Canon Printer Error 6C10

I nearly had to wave goodbye  to my trust Canon ip4700 this week.  Every time I tried to print I got an error 6C10 and every time I looked that up, printer boffs and forums told me the ink pads were saturated and they needed replacement.

Just to put that into context, a set of pads is £65, or a replacement printer (which would also upgrade me to wifi and a built in scanner) is £40.


Not to be deterred, and in recognition of the literally hundreds of printable CDs, sheets of A4 photo paper and the reams of invoices and bills that come out each year when I run my accounts, I  searched again.  This time I found someone who had looked elsewhere and cleared his 6C10 by cleaning the print head.  Not only that, he cleaned it with warm water, not one of the cleaning fluids advertised on ebay.

Suffice it to say, after a trimmed down process which took all of 15 minutes, I now have a working printer again.  Long may that continue!

You can see the process in action here:

Moving Your Website Forward

There are lots of ways to move your website forward. For many small businesses it’s a question of writing short articles to let the adoring public (ok, the Googlebot) know that you’re not on an extended sabbatical in Nassau. For others it may be a facelift and for many it is a foray into social media.

If you branch out into Twitter, Facebook or Flickr, these things can be easily integrated so that what you do in one place doesn’t need replicating elsewhere.

But I digress. The reason for this article was a terrifying piece I stumbled across on Twitter. Actually I didn’t find it terrifying. As a seasoned WordPress author I loved it, but there are many out there who would sweep it away as gibberish and technobabble, but it needn’t be.

If you love the techie side of WordPress, here’s the article: WordPress Plugins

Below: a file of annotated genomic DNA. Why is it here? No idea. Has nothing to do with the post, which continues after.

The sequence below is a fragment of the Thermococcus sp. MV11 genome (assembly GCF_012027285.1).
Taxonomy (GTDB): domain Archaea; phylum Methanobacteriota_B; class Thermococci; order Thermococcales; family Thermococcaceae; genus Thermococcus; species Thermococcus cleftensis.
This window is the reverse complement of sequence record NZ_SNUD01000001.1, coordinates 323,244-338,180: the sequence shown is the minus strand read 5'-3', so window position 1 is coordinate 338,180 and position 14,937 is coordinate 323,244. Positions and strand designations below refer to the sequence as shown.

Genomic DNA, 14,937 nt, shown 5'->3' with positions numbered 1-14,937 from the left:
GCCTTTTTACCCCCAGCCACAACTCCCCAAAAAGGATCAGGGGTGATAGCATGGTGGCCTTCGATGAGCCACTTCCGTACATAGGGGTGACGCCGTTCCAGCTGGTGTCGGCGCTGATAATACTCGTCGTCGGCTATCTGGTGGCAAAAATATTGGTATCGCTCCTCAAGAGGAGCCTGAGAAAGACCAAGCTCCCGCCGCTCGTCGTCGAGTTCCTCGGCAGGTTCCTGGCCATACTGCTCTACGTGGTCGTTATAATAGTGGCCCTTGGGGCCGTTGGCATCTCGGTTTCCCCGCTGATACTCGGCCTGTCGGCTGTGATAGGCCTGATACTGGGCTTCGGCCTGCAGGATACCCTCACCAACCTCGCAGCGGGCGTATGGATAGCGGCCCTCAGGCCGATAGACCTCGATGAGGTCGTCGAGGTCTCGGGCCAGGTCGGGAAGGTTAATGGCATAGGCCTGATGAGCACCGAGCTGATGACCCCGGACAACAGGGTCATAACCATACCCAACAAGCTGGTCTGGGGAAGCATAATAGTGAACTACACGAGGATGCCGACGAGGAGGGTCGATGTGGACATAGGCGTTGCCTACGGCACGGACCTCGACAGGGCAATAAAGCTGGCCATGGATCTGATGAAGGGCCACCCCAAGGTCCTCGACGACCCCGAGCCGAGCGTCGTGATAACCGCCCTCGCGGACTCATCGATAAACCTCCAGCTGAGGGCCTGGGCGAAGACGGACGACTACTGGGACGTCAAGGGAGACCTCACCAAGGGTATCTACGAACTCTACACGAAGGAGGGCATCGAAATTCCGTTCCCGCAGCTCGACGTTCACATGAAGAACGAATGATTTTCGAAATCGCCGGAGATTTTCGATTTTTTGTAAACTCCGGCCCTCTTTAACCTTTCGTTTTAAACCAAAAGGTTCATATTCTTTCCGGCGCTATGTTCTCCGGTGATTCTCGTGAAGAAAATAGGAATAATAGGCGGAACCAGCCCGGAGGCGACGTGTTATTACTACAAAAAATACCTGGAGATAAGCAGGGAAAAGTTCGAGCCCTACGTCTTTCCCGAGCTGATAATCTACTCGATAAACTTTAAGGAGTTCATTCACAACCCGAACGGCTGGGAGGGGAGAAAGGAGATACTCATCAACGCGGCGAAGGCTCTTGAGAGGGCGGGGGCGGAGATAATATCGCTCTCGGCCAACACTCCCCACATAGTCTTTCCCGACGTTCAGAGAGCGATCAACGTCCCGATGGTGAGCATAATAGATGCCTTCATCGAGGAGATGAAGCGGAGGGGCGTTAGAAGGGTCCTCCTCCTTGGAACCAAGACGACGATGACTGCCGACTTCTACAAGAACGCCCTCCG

If your website has been crafted for your needs then everything you do within your comfort zone can pay dividends.  What you do may be creative, rather than technical, but that doesn’t mean you can’t reach your digital (international) audience without leaving your comfort zone.

Everything that I’ve touched on relates to problems that I have personally dealt with recently, so if you’re feeling a little out of touch with your internet audience, do drop us a line at 11December.  There is an easier way forward with your digital shopfront and it needn’t cost you the earth.

Fujitsu Bargains

While stocks last, we’re pleased to offer the fantastic range of business class Fujitsu Siemens PCs to all of our customers.fujitsu_esprimo_e420_vfye0420p7321nl

If you know what you want to achieve with your computer, but the details of a Windows PC leave you cold, stop reading now and drop us a line on the Contact page!  We offer a full service to undercut the high street prices on the PC that is right for you and to get you back into your comfort zone asap.

The special offers for this month are the quietly confident E420 small form factor desktop and its sibling, the P420 mini tower.

Both come with a 4th generation Core i3 processor and an incredible 3 year on-site warranty.   The base models in our range, they have 4GB memory as standard and can be upgraded to 16GB to keep you working for years to come.  The storage is a modest 500GB but if you need more, please get in touch.

The price includes delivery and setup in your home or office (including a brief tour of the new look Windows), plus we have some fantastic deals on the little extras to help you settle in, including transferring your programs and data.